How many clients does NEPA currently represent?
We try to limit our client base to no more than 36 "active" clients, by which we mean those for whom we have sold a book within the past 5-6 years. We canâ€™t provide good service for more than that number.
Can I submit my book proposal to more than one agent at a time?
Since agents submit to more than one publisher at a time, it wouldnâ€™t be fair to complain if you submit to more than one agent. In fact, you should never submit to just one agent, then sit around waiting for one agent to get back to you unless you make it VERY clear that you are submitting to that one agent "exclusively". Bear in mind, unless you are already a client, weâ€™re not prepared to give a lot of advice about your project, or tutelage about publishing. (For that, you may want to try our "Resources" page). If you do send it to us in an exclusive basis, you may get a faster response, but be prepared for the response to be "no thanks" because the chances of your hitting us on exactly the right day when we are looking for your project are pretty slim. That is just a reality of day to day operations.Â
Once Iâ€™ve signed the agreement can I submit my book to editors on my own?
ABSOLUTELY NOT! For as long as the agreement is in effect, NEPA will be your exclusive agent. This generally applies to all your book-length works. Here are three good reasons why: (1) Many book contracts have option clauses giving the publisher the right for a first look at your next book proposal; (2) You might submit a proposal to the same publishers weâ€™re submitting to or visa versa, which would embarrass the editor, you and us; (3) Agents represent clients, not single works. Occasionally we will make a very specific exception to this rule. For example, we might give an academic author the right to represent his or her own textbook proposal since we donâ€™t handle textbooks. If you have any doubts about this, ask us first.
What if Iâ€™ve already submitted my book to a few publishers?
Thatâ€™s okay as long as you tell us up front where it was submitted and what the outcome was. Once youâ€™ve signed the agreement, however, we have the right to negotiate the contract and take our commission even if you made the original submission.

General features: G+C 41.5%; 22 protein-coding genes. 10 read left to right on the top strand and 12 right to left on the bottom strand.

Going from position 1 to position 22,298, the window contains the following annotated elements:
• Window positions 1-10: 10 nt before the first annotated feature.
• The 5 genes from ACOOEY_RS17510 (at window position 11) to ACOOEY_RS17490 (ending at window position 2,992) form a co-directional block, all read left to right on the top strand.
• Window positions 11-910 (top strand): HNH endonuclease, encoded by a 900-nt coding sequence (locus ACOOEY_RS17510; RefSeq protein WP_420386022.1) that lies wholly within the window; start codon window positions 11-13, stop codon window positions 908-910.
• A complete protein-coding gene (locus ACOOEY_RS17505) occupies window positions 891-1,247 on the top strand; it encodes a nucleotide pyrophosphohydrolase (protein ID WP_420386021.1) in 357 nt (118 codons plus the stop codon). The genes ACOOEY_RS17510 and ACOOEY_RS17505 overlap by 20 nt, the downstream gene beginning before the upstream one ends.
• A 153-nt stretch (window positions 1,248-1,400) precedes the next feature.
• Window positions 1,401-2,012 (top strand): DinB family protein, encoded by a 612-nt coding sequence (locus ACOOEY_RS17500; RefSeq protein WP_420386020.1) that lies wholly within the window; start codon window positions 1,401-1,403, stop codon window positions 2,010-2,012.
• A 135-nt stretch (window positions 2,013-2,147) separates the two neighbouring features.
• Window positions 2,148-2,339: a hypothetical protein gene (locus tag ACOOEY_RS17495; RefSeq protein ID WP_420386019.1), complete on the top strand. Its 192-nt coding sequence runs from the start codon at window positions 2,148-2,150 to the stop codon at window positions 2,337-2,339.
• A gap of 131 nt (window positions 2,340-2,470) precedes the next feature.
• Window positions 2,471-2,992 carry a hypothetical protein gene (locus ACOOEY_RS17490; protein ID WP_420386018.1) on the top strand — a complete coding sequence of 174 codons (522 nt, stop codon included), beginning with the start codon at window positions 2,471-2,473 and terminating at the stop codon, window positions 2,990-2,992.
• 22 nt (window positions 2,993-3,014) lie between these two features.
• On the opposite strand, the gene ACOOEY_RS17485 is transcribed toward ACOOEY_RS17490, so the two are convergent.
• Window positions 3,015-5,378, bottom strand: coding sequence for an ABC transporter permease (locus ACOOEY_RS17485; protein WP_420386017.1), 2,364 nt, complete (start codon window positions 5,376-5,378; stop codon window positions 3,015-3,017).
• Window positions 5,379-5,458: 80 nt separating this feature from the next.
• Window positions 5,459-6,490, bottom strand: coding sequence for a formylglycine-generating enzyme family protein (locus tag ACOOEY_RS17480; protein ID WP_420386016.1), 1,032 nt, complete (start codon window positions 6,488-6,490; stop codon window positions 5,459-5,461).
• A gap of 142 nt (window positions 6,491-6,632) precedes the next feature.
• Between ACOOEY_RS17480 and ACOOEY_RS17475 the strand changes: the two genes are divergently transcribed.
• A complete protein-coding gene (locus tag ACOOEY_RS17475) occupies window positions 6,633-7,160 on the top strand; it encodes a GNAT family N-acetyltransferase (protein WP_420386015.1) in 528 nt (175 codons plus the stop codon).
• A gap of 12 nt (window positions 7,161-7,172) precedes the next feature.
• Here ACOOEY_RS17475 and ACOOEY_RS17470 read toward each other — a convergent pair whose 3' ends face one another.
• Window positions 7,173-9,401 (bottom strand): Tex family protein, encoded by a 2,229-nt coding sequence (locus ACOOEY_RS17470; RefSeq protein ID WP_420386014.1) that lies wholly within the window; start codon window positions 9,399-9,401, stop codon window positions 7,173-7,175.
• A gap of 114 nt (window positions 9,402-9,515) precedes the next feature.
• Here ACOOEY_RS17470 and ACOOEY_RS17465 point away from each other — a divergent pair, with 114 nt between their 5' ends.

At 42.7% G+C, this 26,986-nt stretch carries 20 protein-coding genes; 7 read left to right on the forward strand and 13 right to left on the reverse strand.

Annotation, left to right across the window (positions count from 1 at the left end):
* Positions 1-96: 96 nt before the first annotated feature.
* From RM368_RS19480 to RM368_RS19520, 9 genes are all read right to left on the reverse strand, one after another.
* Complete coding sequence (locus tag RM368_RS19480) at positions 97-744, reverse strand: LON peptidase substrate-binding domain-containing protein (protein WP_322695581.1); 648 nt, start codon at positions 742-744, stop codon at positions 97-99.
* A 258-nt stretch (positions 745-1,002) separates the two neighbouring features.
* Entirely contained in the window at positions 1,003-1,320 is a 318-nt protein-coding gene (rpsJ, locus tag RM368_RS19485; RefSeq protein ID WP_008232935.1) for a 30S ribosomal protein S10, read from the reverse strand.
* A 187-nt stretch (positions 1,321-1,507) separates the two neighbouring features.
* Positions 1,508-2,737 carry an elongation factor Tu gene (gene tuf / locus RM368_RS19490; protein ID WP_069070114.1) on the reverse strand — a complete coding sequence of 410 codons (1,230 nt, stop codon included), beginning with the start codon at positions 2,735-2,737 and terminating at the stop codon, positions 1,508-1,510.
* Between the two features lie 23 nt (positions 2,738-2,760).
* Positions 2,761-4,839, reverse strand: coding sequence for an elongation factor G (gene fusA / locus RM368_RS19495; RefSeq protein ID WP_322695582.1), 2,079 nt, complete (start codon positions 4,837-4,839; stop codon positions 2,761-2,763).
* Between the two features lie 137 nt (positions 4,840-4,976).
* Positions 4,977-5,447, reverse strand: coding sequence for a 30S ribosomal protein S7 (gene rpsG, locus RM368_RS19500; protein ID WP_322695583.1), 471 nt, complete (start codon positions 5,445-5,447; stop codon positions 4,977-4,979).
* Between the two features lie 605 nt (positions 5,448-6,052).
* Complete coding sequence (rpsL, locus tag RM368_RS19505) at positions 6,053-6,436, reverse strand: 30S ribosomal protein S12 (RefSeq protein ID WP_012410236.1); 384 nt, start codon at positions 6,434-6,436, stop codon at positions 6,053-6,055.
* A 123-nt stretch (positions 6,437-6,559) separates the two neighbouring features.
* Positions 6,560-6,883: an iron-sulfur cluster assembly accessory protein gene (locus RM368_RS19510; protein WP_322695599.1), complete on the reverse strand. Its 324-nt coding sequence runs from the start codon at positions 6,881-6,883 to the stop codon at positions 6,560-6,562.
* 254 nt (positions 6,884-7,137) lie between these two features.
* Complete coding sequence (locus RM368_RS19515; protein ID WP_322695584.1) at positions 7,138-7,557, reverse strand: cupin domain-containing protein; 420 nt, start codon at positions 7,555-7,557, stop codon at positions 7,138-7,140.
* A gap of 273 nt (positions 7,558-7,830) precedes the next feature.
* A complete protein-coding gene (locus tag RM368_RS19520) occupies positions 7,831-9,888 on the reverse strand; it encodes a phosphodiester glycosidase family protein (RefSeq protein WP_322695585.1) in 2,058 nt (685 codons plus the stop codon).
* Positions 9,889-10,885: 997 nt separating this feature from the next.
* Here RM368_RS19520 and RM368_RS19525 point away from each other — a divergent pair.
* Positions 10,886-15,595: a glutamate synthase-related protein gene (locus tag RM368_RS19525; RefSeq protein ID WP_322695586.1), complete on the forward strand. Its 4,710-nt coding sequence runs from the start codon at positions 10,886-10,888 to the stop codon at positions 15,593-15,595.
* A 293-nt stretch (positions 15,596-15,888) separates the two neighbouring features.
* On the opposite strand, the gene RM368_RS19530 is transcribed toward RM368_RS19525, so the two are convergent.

Can I terminate the agency agreement?
The agreement is for a minimum term of six months. You can terminate our agreement with 60 days notice prior to the end of any six-month term. However, unless we are in the midst of selling a project for a client, thereâ€™s no reason for us to enforce the notice period and we donâ€™t. NEPA, like most agencies, retains its right to a commission on all income produced by any book it has sold for the life of properties we have sold, even if the author is no longer a client. The terms of how we earn our commission are outlined by your publishing agreement that we negotiate on your behalf, and the standards within publishing law.Â
Can I submit a proposal by eMail?
Yes. Please go click on the "Submissions" tab to see how to submit your query.
Will you read my novel?
We will read your query. If we like what we read, we may move forward and ask you to send your novel. We will keep reading until we decide we don't want to read more, or represent your work. Fiction is SOOOOO subjective. Â Â So, you might have just written the next giant bestseller, but we simply may not like the style, or the narrative, or the dialogue, or the story, or (more likely), we may not think of an editor to whom we might send your work...or...we may just be cranky when we read. Our loss. But we are in business, so is we ask for it...we will read your novel.
How do I know if the NEPA is the right agency for me?
The most important questions to ask yourself about any agency are: Does it represent books similar to mine? Whatâ€™s the agencyâ€™s sales track record? Do I feel comfortable with the feedback I get from the agency? Does the agency adhere to high ethical standards? Do its business practices and contacts seem professional? Do I get along with the people at the agency? Does the chemistry seem right? Does the agency give me prompt and courteous service?
If the NEPA is not the right agency for my work, can you recommend another?
There are several excellent sources of information about agents. First, try the Association of Authorsâ€™ Representatives (AAR) web site. There youâ€™ll find a listing of all member agents. Membership in the AAR requires that an agent or agency sell a certain minimum number of titles and acceptance of the AARâ€™s Canon of Ethics. Of course, there are many fine and ethical agents who are not members. Also, you can find more information about agents on the "Resources" page.Â